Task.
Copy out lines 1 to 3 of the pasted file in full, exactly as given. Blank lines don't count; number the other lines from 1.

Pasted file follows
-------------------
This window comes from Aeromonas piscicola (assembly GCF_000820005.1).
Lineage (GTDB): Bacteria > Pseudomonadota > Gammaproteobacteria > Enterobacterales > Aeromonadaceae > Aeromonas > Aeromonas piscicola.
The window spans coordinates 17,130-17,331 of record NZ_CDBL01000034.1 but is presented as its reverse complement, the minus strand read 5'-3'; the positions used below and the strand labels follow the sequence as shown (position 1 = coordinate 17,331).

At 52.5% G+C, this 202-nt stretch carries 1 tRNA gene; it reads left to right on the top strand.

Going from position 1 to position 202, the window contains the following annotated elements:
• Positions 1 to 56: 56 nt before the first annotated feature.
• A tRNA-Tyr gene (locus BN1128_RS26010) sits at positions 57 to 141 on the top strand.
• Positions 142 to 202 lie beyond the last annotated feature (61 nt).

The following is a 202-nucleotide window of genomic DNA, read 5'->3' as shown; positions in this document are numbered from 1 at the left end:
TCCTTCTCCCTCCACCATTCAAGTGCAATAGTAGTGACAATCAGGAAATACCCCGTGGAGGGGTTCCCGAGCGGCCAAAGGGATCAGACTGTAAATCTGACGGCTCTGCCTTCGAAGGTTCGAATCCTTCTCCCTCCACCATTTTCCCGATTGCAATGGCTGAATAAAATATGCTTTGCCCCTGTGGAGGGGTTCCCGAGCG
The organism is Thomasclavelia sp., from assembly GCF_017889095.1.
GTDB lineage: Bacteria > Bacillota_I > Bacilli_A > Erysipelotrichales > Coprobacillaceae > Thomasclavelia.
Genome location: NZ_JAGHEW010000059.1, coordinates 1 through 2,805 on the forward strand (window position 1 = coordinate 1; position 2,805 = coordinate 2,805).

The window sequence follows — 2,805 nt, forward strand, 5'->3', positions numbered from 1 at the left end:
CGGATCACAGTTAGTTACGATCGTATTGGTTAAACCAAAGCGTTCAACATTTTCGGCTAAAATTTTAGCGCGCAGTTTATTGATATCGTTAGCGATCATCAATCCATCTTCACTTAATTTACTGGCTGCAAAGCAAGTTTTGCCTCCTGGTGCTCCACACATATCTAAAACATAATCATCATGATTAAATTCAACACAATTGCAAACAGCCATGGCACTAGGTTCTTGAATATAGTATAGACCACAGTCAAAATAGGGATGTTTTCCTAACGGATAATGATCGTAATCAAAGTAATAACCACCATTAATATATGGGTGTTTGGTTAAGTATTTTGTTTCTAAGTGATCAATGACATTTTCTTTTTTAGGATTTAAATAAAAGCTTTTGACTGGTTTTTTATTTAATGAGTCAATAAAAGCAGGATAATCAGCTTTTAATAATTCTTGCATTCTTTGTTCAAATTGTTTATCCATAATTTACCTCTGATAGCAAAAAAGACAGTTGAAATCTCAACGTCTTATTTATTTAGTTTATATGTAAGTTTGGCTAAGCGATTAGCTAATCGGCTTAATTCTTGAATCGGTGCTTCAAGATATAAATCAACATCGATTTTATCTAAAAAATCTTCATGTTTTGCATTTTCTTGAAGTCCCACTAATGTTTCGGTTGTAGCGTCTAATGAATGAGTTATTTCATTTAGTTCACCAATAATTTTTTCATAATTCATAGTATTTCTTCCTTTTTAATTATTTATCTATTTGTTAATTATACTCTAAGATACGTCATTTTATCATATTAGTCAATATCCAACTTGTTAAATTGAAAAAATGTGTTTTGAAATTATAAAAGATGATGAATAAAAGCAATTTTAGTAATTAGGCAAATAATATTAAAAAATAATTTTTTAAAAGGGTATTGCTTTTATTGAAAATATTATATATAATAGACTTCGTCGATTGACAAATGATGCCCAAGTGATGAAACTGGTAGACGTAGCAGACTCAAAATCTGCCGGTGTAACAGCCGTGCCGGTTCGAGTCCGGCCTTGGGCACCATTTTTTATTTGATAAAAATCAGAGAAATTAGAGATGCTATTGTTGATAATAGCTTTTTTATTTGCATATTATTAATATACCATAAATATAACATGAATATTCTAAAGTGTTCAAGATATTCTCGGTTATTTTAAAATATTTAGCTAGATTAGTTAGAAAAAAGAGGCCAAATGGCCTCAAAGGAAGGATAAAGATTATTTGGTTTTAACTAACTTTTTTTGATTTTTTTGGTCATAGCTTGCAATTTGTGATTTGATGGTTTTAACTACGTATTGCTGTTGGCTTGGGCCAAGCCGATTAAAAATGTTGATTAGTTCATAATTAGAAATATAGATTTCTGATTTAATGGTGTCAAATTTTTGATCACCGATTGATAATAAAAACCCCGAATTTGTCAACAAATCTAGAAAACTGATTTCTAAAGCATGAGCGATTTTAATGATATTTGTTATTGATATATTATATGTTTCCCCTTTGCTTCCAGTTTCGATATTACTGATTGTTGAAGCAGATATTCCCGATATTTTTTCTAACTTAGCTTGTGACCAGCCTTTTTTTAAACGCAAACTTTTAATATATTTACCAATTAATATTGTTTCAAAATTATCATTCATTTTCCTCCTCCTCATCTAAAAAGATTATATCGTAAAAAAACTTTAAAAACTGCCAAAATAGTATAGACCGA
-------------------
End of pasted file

This window comes from Aeromonas piscicola (assembly GCF_000820005.1).
Lineage (GTDB): Bacteria > Pseudomonadota > Gammaproteobacteria > Enterobacterales > Aeromonadaceae > Aeromonas > Aeromonas piscicola.
The window spans coordinates 17,130-17,331 of record NZ_CDBL01000034.1 but is presented as its reverse complement, the minus strand read 5'-3'; the positions used below and the strand labels follow the sequence as shown (position 1 = coordinate 17,331).